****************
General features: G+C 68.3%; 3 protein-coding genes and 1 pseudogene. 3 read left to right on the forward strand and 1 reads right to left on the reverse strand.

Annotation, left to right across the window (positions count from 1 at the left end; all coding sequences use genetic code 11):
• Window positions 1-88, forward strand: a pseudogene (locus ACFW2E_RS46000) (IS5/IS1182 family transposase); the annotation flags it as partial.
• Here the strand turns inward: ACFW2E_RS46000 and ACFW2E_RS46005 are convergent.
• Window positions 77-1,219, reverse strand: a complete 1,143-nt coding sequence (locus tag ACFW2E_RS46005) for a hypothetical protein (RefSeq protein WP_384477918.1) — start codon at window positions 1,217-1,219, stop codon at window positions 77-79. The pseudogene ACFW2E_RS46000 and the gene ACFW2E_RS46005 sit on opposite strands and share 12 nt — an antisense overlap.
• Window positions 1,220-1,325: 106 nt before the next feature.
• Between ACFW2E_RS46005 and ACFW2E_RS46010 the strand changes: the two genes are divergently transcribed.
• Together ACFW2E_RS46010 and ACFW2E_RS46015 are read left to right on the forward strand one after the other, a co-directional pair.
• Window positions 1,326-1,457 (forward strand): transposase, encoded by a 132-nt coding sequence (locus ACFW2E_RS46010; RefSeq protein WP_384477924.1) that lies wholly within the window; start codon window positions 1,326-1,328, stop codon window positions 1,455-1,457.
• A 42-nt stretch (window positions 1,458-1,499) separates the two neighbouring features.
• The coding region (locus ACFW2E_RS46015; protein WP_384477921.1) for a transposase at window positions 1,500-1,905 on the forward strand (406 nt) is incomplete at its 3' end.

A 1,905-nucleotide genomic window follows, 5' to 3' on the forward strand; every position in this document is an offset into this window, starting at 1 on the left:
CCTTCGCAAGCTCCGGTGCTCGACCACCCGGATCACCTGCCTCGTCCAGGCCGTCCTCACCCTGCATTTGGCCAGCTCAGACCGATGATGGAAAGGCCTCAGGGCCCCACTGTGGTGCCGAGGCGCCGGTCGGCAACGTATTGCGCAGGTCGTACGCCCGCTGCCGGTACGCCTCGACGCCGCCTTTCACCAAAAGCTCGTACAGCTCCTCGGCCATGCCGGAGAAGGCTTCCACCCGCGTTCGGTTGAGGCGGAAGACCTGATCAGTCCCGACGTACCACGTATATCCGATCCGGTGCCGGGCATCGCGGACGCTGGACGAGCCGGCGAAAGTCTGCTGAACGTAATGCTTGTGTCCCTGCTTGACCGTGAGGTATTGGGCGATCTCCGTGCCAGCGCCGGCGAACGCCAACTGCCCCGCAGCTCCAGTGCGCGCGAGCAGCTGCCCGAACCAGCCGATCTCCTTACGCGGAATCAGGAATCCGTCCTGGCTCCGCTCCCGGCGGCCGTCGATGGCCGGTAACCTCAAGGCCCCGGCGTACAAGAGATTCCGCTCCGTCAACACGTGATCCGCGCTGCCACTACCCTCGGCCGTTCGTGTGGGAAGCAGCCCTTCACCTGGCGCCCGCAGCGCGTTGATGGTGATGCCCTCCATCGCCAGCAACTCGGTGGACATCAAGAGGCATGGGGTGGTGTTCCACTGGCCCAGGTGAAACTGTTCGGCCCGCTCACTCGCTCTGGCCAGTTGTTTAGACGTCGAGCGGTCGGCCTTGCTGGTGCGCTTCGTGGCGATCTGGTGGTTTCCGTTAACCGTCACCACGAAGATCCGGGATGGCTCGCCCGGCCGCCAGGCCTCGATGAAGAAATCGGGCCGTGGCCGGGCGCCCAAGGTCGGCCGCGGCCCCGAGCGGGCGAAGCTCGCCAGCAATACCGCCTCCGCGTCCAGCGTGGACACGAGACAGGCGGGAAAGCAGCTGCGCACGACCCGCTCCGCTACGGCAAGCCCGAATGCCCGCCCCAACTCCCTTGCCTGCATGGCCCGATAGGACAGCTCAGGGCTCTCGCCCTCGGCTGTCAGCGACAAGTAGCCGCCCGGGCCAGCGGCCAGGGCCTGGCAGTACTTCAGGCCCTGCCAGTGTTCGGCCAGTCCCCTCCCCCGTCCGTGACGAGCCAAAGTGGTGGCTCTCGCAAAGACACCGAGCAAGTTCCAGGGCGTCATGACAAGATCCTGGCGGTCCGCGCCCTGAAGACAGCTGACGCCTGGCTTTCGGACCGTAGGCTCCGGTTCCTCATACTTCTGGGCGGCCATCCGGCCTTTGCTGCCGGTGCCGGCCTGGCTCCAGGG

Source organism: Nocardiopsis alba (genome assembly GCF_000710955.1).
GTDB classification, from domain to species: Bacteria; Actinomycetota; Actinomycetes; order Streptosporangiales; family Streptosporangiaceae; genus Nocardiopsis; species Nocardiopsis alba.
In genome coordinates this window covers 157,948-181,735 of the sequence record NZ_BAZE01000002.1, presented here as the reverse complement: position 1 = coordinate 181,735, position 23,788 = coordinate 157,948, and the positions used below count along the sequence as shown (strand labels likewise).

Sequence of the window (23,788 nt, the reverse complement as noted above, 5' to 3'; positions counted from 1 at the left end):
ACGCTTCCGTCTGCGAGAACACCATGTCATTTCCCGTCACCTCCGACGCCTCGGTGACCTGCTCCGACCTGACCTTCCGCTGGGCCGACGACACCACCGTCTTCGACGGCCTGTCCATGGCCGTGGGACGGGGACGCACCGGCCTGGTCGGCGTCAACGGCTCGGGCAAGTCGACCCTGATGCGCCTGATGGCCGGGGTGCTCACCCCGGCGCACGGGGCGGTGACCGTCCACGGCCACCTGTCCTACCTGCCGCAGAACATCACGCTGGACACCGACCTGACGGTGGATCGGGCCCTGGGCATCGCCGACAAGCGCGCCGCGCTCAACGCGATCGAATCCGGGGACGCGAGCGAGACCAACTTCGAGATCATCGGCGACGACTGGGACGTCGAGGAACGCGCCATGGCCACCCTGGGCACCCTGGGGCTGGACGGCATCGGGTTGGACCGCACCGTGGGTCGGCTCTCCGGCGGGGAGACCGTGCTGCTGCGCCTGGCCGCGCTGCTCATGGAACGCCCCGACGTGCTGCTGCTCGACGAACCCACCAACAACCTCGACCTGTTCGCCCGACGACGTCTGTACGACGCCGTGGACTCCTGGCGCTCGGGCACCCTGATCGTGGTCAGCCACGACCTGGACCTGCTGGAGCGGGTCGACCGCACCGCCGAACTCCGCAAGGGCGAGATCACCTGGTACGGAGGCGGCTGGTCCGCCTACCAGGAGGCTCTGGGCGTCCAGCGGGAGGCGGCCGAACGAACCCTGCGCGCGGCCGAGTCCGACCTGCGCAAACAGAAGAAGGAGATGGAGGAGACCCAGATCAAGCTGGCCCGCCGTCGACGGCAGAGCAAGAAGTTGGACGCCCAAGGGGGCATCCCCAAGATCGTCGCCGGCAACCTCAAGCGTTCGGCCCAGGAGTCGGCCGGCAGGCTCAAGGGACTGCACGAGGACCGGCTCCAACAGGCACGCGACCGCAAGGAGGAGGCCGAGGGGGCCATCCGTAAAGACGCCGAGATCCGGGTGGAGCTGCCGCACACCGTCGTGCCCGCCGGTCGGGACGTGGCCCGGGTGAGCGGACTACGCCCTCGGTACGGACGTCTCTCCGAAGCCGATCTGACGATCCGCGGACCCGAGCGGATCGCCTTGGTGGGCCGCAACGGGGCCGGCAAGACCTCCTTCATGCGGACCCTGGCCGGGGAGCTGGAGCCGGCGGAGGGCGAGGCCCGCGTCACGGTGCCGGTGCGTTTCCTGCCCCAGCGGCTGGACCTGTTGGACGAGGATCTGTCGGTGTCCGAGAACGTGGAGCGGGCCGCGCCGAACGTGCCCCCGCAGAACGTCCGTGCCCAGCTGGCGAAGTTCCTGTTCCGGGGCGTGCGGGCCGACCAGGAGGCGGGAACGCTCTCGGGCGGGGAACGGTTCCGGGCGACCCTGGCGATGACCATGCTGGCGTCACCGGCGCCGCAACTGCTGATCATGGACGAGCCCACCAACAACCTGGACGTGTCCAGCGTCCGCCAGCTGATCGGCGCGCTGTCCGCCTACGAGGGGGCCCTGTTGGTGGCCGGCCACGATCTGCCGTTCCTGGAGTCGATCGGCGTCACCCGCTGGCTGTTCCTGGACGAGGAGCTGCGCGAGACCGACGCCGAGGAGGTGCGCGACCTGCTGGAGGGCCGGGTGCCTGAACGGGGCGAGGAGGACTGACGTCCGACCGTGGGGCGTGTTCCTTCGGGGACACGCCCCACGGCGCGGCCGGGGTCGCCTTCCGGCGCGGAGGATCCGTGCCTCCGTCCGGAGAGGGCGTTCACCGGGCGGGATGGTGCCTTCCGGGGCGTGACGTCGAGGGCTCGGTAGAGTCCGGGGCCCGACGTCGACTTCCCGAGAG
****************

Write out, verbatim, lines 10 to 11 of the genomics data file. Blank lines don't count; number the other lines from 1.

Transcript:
• A 42-nt stretch (window positions 1,458-1,499) separates the two neighbouring features.
• The coding region (locus ACFW2E_RS46015; protein WP_384477921.1) for a transposase at window positions 1,500-1,905 on the forward strand (406 nt) is incomplete at its 3' end.